Liam Neeson actioneer The Grey had a midlevel opening with 152,028.  Hollywood is having a tough go as local competition targeting the same audiences have overwhelmed it.

Unbowed slipped three spots to number 6 and shed over 60% of its business in the process for a 96,598 weekend.  The Ahn Sung-ki surprise hit has had a fantastic run and its total will soon cross the 3.5 million mark.  From here on out it will begin to shed theaters quickly as exhibitors look to clear away space for new films.

Tarbosaurus 3D is inching closer to the one million mark (it would only be the second animation to cross it after last year's hit Leafie, A Hen Into the Wild) as it garnered some 71,608 viewers over the frame.  It is still proving to be a very interesting time for Korean animation.

Two new US openers filled out slots 8 and 9, and both wer unable to entice audiences.  Woman in Black started its run with a tepid 65,640 while Nic Cage superhero sequel Ghost Rider 3D was D.O.A. with 53,741.

Rounding out the chart was Papa, which added another 24,341 in its third weekend.  The picture has crossed half a million but is a long way from being considered successful.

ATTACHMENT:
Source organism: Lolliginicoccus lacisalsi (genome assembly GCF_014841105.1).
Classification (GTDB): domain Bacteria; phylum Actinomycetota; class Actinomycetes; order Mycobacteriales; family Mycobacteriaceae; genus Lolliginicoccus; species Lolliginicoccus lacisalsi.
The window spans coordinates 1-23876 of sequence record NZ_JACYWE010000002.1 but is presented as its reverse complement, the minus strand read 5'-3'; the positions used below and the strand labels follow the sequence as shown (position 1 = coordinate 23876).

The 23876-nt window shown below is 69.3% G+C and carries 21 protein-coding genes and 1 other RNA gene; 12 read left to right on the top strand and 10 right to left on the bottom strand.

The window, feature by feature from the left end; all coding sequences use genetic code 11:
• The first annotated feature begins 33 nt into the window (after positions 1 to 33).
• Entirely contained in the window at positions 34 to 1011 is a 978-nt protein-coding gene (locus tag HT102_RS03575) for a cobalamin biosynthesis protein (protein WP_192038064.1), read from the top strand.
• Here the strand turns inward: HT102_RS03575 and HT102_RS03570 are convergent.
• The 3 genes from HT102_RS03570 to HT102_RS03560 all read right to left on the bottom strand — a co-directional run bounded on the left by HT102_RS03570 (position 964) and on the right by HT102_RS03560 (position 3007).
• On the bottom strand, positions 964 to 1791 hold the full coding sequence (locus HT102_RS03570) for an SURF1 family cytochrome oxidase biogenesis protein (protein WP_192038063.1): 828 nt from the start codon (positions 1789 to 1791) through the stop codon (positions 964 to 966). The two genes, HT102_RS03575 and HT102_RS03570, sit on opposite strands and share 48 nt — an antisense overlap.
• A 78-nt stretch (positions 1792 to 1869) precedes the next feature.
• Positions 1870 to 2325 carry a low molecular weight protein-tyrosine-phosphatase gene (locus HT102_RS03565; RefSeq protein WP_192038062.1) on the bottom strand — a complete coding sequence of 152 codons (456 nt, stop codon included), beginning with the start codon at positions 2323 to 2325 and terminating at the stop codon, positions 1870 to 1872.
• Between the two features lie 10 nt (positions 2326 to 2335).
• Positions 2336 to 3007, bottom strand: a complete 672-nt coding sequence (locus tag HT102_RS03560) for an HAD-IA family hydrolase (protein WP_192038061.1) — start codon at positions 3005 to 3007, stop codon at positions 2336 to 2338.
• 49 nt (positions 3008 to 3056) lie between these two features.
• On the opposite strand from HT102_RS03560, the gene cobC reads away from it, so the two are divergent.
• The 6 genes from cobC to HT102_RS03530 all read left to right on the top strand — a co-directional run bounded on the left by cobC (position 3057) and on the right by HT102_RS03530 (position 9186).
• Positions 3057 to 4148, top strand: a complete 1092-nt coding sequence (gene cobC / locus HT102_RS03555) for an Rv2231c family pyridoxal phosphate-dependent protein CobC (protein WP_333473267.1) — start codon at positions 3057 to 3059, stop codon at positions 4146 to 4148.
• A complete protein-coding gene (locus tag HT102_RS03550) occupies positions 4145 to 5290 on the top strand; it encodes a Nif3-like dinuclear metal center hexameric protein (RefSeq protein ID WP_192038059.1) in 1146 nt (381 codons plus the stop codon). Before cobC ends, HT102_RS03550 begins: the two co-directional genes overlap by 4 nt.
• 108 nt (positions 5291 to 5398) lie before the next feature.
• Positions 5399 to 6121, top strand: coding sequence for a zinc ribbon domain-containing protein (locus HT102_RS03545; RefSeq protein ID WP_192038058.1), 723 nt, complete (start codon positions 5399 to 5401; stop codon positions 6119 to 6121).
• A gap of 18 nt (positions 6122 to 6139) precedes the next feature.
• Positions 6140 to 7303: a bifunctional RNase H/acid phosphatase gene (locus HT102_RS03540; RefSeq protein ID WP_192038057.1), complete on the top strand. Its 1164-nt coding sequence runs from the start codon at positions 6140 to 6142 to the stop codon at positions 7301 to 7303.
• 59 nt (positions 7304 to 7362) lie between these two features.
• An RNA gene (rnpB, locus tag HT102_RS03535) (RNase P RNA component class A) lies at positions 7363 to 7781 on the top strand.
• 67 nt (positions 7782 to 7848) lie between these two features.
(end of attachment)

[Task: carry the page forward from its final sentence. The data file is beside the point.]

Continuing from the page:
The only major release opening next weekend is Hollywood's Underworld 4 but the battle for first place will likely be waged between Howling and Nameless Gangster.


The Korean Box Office Update is a weekly feature which provides detailed analysis of film box office sales over the Friday to Sunday period in Korea. It appears every Sunday evening or Monday morning (GMT+1) on Modern Korean Cinema. For other weekly features, take a look at Korean Cinema News and the Weekly Review Round-upReviews and features on Korean film also appear regularly on the site. 

To keep up with the best in Korean film you can sign up to our RSS Feed, like us on Facebook, or follow us on Twitter.

Sunday, February 12, 2012

Korean Box Office Update (02/10-02/12, 2012)

Nameless Gangster Takes Another Victory Lap